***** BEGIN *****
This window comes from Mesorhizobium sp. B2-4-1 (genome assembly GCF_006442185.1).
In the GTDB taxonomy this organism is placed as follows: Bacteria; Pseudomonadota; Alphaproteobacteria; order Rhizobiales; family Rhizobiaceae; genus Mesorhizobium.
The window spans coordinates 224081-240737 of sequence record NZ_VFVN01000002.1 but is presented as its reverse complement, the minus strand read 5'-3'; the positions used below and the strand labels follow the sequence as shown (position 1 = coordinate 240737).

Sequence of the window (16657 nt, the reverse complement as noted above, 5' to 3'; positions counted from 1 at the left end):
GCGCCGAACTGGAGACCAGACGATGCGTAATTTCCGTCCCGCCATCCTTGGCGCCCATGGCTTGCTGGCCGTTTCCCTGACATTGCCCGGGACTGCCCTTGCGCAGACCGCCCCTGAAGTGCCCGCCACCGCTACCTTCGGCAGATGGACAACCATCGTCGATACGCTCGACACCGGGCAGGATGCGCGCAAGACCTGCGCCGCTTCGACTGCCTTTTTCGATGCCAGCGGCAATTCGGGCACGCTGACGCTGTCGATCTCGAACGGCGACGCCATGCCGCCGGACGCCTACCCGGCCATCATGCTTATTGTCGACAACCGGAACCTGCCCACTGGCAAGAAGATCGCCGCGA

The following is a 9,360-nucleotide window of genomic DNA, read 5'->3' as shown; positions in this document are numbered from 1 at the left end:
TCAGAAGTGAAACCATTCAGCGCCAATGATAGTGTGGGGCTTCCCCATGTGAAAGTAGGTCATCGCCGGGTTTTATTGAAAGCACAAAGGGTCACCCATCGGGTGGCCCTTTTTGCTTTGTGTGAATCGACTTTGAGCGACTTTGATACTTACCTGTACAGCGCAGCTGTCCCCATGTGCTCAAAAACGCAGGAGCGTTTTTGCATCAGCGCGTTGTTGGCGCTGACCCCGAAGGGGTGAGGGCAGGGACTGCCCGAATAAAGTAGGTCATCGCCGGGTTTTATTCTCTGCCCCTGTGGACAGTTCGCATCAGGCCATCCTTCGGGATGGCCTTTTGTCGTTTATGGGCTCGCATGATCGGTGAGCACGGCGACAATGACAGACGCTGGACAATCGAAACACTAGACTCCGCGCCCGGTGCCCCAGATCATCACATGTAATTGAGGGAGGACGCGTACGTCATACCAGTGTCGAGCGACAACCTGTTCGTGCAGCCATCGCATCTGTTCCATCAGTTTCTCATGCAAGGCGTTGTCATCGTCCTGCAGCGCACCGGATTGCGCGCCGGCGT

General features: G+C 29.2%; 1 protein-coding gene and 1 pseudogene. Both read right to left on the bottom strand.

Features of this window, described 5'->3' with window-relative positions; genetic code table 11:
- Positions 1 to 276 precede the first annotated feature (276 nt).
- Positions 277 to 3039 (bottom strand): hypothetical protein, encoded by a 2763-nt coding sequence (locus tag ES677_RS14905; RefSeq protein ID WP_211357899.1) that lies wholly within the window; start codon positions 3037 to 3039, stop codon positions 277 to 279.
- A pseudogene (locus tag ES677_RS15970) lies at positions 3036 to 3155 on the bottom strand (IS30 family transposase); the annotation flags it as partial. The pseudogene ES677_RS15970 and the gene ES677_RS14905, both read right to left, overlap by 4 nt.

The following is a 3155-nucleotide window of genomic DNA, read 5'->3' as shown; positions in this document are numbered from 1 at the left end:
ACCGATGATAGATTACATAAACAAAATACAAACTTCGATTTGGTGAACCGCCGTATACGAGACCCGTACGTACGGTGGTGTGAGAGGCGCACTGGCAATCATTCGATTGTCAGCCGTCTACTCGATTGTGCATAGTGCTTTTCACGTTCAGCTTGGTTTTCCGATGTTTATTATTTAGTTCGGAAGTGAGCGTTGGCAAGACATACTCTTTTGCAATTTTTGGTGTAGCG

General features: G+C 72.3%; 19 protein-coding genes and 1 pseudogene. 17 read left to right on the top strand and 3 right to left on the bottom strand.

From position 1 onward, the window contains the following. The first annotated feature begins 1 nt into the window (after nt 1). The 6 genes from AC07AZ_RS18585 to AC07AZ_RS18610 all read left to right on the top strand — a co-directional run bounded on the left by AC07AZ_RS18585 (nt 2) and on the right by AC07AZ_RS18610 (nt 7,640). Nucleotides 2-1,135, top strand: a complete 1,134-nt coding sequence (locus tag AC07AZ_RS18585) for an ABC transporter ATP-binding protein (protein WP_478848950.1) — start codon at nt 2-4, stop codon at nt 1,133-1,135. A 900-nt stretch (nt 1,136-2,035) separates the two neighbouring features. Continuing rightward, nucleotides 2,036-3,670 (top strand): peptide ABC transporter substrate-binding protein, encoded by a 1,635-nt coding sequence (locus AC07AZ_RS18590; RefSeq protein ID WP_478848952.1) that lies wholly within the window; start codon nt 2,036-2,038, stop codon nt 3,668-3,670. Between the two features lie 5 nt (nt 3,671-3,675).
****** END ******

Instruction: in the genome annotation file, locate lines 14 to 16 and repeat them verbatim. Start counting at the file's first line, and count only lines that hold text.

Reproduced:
ACCGATGATAGATTACATAAACAAAATACAAACTTCGATTTGGTGAACCGCCGTATACGAGACCCGTACGTACGGTGGTGTGAGAGGCGCACTGGCAATCATTCGATTGTCAGCCGTCTACTCGATTGTGCATAGTGCTTTTCACGTTCAGCTTGGTTTTCCGATGTTTATTATTTAGTTCGGAAGTGAGCGTTGGCAAGACATACTCTTTTGCAATTTTTGGTGTAGCG

General features: G+C 72.3%; 19 protein-coding genes and 1 pseudogene. 17 read left to right on the top strand and 3 right to left on the bottom strand.

From position 1 onward, the window contains the following. The first annotated feature begins 1 nt into the window (after nt 1). The 6 genes from AC07AZ_RS18585 to AC07AZ_RS18610 all read left to right on the top strand — a co-directional run bounded on the left by AC07AZ_RS18585 (nt 2) and on the right by AC07AZ_RS18610 (nt 7,640). Nucleotides 2-1,135, top strand: a complete 1,134-nt coding sequence (locus tag AC07AZ_RS18585) for an ABC transporter ATP-binding protein (protein WP_478848950.1) — start codon at nt 2-4, stop codon at nt 1,133-1,135. A 900-nt stretch (nt 1,136-2,035) separates the two neighbouring features. Continuing rightward, nucleotides 2,036-3,670 (top strand): peptide ABC transporter substrate-binding protein, encoded by a 1,635-nt coding sequence (locus AC07AZ_RS18590; RefSeq protein ID WP_478848952.1) that lies wholly within the window; start codon nt 2,036-2,038, stop codon nt 3,668-3,670. Between the two features lie 5 nt (nt 3,671-3,675).